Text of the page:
I am currently teaching first-year composition courses at Case Western Reserve University in the Seminar Approach to General Education Program (SAGES).  SAGES is a unique program that combines general education and writing across the curriculum in a series of seminars that Case students attend.  The courses draw on subjects from all corners of the university and promote written and oral communication skills.  In the Foundations First Seminars that I teach for incoming first-year students, we explore writing as a personal process and as a social project. The Foundations Course provides attention to the personal aspects of writing (processes, habits, skills) as well as to the social aspects (genres, persuasion/argument, conventions).   Students learn academic writing conventions, rhetorical techniques, and various processes and methods that they might adopt and employ as they move into other writing situations.

  • We explore writing from multiple positions: writer, reader, critic.
  • We explore various genres of writing: alphabetic text, visuals, multimedia.
  • We work to achieve the course objectives through writing: freewriting, drafting, revising, reflecting, debating, discussing, blogging, emailing.

This semester, the course is divided into three phases—body, mind, emotion—and we read about and consider how these affect how we write and read the world around us, particularly in the context of academic and scholarly work that students will be expected to do at the university.

In the spring, I will teach a University Seminar.  These are writing-intensive, general education courses designed for second semester first-year students and sophomores and they promote further development of communication skills within the context of a particular area of study.  In Contemporary American Rhetoric, we will return to modern democracy’s ancient roots, using the lens of classical rhetoric to explore contemporary political debate.  By learning how rhetorical devices are used, we empower ourselves to analyze policy debates and to make our own contributions.  As part of this investigation, we will research contemporary public policy and political issues, debate and develop positions, read and evaluate speeches, write about our own positions, participate in public conversations by writing letters to representatives and opinion pieces for newspapers, and prepare an oral presentation.  We will also complete a research project in which we analyze the different perspectives on an issue of interest, formulate our own positions on an issue, and reflect on our internal processes as we take on a belief and act on it.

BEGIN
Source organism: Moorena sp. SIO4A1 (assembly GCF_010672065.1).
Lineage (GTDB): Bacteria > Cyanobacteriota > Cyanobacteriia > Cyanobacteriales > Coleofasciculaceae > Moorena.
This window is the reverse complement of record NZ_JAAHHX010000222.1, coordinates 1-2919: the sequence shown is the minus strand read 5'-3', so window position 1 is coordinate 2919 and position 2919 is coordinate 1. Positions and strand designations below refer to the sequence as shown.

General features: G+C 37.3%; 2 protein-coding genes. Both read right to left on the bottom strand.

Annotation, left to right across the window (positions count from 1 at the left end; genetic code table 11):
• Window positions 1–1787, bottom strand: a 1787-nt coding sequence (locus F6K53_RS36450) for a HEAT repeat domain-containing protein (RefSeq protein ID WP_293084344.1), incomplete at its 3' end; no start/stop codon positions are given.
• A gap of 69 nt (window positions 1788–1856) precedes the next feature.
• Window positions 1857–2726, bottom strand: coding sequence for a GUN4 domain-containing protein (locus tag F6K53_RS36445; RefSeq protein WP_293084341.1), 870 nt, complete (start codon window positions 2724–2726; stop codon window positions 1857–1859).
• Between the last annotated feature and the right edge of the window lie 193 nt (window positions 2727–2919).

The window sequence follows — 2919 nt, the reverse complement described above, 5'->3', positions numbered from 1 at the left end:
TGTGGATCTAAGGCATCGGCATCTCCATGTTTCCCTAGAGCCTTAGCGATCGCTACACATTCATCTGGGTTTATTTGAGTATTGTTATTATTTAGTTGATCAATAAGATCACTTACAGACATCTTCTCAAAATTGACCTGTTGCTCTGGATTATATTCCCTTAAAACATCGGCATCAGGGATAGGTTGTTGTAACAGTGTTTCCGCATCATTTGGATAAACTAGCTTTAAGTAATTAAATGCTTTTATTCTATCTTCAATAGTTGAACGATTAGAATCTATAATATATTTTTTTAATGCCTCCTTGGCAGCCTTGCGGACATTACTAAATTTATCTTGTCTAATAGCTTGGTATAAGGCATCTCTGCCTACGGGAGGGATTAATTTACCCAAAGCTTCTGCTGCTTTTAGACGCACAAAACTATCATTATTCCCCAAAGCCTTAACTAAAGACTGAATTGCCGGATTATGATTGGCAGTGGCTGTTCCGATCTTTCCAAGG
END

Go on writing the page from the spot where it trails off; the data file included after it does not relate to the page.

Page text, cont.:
Also for Spring 2015, I am planning also planning an advanced writing course.  Topics in Language Study: How English Works offers advanced study of grammar to writers and teachers of writing. It is a course for people who are fascinated by language, who seek to expand their own writing abilities through a better understanding of the mechanics of English, and/or who are interested in grammar instruction as part of the larger project of teaching students to write. We will discuss general principles of grammatical description and use these principles to construct a grammar that describes the basic structures of American English. We will also study and practice methods for converting unclear, inelegant prose into clear, pleasing prose. Finally, we will study research on the relationship between writing ability and knowledge of grammar in order to develop appropriate strategies for teaching grammar in the context of writing.

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